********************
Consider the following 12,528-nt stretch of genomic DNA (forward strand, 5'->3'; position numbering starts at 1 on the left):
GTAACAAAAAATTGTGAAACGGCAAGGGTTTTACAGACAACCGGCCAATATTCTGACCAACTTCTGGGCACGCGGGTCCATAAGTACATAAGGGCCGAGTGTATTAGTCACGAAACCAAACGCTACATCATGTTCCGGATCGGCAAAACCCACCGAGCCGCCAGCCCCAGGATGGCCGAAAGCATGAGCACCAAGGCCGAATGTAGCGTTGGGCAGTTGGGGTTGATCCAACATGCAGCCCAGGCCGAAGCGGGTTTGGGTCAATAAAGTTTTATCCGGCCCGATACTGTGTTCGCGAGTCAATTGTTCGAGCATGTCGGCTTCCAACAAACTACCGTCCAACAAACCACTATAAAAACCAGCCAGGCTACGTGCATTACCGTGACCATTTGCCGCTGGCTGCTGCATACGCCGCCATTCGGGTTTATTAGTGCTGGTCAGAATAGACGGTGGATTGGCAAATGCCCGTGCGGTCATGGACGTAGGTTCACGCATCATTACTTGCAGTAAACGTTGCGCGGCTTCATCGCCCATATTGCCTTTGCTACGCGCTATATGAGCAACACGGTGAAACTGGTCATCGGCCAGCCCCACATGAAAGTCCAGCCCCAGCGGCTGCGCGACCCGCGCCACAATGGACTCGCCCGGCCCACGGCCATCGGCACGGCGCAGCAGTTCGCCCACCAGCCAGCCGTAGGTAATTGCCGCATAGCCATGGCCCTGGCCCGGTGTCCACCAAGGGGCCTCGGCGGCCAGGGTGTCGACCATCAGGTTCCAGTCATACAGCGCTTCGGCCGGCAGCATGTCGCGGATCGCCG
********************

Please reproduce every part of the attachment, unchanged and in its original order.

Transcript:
Consider the following 12,528-nt stretch of genomic DNA (forward strand, 5'->3'; position numbering starts at 1 on the left):
GTAACAAAAAATTGTGAAACGGCAAGGGTTTTACAGACAACCGGCCAATATTCTGACCAACTTCTGGGCACGCGGGTCCATAAGTACATAAGGGCCGAGTGTATTAGTCACGAAACCAAACGCTACATCATGTTCCGGATCGGCAAAACCCACCGAGCCGCCAGCCCCAGGATGGCCGAAAGCATGAGCACCAAGGCCGAATGTAGCGTTGGGCAGTTGGGGTTGATCCAACATGCAGCCCAGGCCGAAGCGGGTTTGGGTCAATAAAGTTTTATCCGGCCCGATACTGTGTTCGCGAGTCAATTGTTCGAGCATGTCGGCTTCCAACAAACTACCGTCCAACAAACCACTATAAAAACCAGCCAGGCTACGTGCATTACCGTGACCATTTGCCGCTGGCTGCTGCATACGCCGCCATTCGGGTTTATTAGTGCTGGTCAGAATAGACGGTGGATTGGCAAATGCCCGTGCGGTCATGGACGTAGGTTCACGCATCATTACTTGCAGTAAACGTTGCGCGGCTTCATCGCCCATATTGCCTTTGCTACGCGCTATATGAGCAACACGGTGAAACTGGTCATCGGCCAGCCCCACATGAAAGTCCAGCCCCAGCGGCTGCGCGACCCGCGCCACAATGGACTCGCCCGGCCCACGGCCATCGGCACGGCGCAGCAGTTCGCCCACCAGCCAGCCGTAGGTAATTGCCGCATAGCCATGGCCCTGGCCCGGTGTCCACCAAGGGGCCTCGGCGGCCAGGGTGTCGACCATCAGGTTCCAGTCATACAGCGCTTCGGCCGGCAGCATGTCGCGGATCGCCG